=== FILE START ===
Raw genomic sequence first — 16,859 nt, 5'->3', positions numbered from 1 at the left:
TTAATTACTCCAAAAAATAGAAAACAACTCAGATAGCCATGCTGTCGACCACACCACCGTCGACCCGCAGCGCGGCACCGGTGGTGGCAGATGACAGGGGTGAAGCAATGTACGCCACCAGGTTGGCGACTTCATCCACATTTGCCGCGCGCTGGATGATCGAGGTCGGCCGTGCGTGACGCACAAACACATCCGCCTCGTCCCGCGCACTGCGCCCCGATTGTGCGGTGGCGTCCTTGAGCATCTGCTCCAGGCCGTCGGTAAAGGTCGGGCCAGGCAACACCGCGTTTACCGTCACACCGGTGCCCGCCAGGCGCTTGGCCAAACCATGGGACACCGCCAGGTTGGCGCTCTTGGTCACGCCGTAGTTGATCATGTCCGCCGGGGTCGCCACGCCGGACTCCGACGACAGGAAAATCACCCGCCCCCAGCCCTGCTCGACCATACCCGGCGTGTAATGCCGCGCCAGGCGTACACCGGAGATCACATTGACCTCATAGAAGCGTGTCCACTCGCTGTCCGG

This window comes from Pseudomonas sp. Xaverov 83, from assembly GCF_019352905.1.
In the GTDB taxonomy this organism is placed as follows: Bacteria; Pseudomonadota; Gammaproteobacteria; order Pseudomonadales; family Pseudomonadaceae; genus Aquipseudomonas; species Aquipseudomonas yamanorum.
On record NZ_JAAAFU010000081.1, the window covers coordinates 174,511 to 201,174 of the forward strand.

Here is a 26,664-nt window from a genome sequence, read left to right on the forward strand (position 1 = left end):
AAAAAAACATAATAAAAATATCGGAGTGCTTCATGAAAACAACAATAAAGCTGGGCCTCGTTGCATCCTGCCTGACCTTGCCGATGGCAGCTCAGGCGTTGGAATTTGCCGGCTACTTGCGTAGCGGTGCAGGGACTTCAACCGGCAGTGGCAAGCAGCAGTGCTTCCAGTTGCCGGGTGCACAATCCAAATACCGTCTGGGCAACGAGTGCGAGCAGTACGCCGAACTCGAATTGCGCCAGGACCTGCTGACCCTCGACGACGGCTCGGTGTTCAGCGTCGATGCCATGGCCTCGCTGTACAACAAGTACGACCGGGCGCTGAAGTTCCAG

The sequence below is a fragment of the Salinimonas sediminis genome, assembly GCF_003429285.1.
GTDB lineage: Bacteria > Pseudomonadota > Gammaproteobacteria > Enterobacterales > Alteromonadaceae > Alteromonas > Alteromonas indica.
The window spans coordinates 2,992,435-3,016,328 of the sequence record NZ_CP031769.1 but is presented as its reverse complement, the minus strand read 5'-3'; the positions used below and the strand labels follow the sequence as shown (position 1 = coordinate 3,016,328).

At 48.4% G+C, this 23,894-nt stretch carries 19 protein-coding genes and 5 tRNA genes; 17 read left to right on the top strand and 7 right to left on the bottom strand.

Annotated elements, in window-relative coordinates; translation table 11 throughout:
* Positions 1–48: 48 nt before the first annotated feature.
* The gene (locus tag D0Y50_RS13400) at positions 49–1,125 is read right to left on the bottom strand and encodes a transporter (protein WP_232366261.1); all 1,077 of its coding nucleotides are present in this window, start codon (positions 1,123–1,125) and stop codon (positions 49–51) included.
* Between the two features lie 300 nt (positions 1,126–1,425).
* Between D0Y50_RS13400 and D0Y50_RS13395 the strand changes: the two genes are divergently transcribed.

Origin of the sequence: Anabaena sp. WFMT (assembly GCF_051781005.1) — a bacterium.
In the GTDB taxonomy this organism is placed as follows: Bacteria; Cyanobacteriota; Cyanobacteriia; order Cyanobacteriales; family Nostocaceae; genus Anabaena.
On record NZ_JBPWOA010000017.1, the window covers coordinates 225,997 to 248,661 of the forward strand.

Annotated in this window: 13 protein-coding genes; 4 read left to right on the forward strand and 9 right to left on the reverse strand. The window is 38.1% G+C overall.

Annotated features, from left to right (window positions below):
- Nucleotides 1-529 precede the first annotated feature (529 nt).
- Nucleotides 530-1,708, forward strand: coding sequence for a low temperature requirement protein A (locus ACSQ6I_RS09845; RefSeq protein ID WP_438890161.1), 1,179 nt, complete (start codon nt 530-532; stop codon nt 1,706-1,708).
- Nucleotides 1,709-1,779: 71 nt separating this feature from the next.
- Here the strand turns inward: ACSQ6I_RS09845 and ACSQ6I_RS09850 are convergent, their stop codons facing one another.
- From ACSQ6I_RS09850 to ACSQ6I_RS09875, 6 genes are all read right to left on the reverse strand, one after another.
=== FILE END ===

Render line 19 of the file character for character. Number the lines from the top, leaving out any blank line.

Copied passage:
On record NZ_JBPWOA010000017.1, the window covers coordinates 225,997 to 248,661 of the forward strand.